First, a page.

measures or tightened up existing measures to reduce evasion and
aggressive tax avoidance. And, it seems, this area of focus
Personal allowance to be linked to the national minimum
(AF1, AF2, RO3, JO3)
In the Summer Budget the government pledged that it would increase the
personal allowance to £12,500 from 2020.
It was also announced that when the personal
allowance reaches £12,500 it will be increased automatically 'in
line with the equivalent of 30 hours at the national minimum wage
rate that individuals over 21 are entitled to'.
This announcement effectively changes the basis
of indexation for the income tax personal allowance from the
Consumer Prices Index (CPI) to linking to an annual equivalent of
an individual working 30 hours per week at the national minimum
wage (NMW) adult rate when the personal allowance reaches £12,500.
By introducing this measure the government is essentially promising that no one working
for 30 hours a week on the NMW will pay tax.
This change reflects the government's objective
to support and rewards individuals in work. It also provides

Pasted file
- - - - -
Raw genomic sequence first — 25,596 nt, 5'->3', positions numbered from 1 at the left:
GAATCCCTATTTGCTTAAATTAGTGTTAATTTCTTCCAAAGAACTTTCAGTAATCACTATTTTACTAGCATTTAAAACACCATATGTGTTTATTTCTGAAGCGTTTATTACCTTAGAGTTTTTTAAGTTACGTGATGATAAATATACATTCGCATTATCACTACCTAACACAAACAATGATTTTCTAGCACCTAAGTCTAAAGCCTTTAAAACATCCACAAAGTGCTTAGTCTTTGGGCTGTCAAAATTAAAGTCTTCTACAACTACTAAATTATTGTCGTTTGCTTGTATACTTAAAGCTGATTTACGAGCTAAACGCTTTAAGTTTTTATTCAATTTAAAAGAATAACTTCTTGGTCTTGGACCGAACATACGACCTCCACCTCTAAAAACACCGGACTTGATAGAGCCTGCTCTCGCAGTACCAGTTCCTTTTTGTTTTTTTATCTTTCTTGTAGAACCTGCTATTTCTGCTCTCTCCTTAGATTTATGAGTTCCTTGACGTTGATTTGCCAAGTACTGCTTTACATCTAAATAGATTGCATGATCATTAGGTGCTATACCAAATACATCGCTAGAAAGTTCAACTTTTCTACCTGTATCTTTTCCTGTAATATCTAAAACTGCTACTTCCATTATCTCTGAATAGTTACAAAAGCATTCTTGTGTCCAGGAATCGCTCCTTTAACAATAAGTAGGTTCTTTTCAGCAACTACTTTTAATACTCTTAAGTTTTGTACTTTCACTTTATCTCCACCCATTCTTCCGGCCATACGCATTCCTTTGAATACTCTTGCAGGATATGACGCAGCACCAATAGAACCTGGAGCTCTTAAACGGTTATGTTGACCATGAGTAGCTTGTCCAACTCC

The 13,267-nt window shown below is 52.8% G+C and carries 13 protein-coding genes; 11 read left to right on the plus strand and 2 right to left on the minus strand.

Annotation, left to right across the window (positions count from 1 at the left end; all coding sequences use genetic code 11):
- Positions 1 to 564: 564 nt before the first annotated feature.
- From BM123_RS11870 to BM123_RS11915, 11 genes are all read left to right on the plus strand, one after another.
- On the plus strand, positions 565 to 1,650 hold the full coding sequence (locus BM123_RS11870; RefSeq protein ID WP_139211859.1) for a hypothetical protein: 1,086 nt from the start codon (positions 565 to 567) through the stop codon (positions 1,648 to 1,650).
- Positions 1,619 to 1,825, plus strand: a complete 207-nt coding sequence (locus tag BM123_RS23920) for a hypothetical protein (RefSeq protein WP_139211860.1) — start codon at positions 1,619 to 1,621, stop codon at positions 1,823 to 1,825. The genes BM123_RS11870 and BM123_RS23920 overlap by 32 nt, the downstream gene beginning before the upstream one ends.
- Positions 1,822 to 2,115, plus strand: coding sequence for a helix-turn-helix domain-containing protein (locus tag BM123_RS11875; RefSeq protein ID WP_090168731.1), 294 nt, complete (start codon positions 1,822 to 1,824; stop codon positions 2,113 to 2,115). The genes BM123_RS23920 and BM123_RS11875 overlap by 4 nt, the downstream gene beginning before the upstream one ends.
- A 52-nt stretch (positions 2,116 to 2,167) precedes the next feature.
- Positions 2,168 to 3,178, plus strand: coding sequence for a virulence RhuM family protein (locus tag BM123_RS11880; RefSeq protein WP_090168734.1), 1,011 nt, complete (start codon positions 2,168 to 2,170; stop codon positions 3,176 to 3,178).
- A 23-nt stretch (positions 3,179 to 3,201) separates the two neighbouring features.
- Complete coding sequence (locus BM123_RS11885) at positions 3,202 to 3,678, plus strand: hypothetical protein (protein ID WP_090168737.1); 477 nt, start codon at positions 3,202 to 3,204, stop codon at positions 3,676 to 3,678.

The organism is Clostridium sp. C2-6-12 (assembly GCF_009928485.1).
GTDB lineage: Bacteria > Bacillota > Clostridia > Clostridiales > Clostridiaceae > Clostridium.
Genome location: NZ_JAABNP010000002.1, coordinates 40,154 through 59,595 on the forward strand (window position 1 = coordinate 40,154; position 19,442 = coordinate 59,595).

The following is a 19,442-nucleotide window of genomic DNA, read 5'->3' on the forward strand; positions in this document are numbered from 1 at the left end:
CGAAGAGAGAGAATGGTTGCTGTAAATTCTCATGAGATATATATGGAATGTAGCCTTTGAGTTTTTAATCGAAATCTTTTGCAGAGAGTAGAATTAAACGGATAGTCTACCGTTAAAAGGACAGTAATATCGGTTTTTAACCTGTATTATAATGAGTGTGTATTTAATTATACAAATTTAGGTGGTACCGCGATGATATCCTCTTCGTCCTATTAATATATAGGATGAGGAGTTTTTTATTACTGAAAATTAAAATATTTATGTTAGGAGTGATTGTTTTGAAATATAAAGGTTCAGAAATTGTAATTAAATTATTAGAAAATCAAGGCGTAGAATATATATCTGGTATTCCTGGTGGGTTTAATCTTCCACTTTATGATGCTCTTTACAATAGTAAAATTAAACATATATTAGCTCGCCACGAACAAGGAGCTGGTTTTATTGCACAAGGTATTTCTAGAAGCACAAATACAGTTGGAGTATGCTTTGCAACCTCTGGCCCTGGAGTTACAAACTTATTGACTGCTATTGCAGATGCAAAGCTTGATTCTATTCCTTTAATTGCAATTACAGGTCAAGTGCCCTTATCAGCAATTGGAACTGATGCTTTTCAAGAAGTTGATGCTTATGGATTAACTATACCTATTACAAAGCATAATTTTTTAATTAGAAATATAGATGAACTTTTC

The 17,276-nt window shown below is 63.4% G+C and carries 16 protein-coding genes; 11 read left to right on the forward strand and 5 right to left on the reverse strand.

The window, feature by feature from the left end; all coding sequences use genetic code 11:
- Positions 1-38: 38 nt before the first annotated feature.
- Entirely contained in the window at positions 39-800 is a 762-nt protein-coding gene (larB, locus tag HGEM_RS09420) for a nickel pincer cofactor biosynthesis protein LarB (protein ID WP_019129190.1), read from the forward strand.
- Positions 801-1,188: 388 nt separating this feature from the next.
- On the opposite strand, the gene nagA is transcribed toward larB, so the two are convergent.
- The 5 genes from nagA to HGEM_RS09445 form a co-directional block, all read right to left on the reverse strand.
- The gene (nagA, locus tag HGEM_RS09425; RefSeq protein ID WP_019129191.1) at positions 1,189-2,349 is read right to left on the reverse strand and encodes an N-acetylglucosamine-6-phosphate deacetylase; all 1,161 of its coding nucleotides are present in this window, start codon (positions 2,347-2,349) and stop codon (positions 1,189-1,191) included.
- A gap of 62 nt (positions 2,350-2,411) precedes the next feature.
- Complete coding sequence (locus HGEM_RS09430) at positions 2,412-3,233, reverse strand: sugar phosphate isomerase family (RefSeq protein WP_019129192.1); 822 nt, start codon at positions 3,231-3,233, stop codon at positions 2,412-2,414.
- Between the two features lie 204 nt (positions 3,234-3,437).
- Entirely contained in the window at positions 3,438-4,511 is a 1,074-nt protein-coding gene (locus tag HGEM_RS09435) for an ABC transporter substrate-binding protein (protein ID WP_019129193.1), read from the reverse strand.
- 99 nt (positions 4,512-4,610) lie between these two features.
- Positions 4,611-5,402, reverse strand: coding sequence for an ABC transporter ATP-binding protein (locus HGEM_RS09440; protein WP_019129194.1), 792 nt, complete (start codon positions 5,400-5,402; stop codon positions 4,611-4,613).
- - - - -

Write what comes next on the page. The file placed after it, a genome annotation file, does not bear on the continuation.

additional certainty about the level of personal allowances.
Class 3A NICs DWP update
(AF3, CF4, JO5, FA2, RO8, RO4)
The DWP has recently issued an update to individuals who have
registered their interest in topping up their State Pension via
Class 3A NICs.
The DWP update, issued by e-mail, explains the next steps for
individuals who have expressed an interest.
In addition, the e-mail includes the following links:
- A YouTube video of Alan Dick, Director of the Institute of
Financial Planning explaining how State Pension top up works.
- A link to the DWP's on-line calculator to work out the costs of
Class 3A contributions. It is worth noting that although the
calculator asks the question whether the calculation is being done
for a male or a female, it doesn't make any difference to the
quoted cost, but it is there to filter out the difference in SPA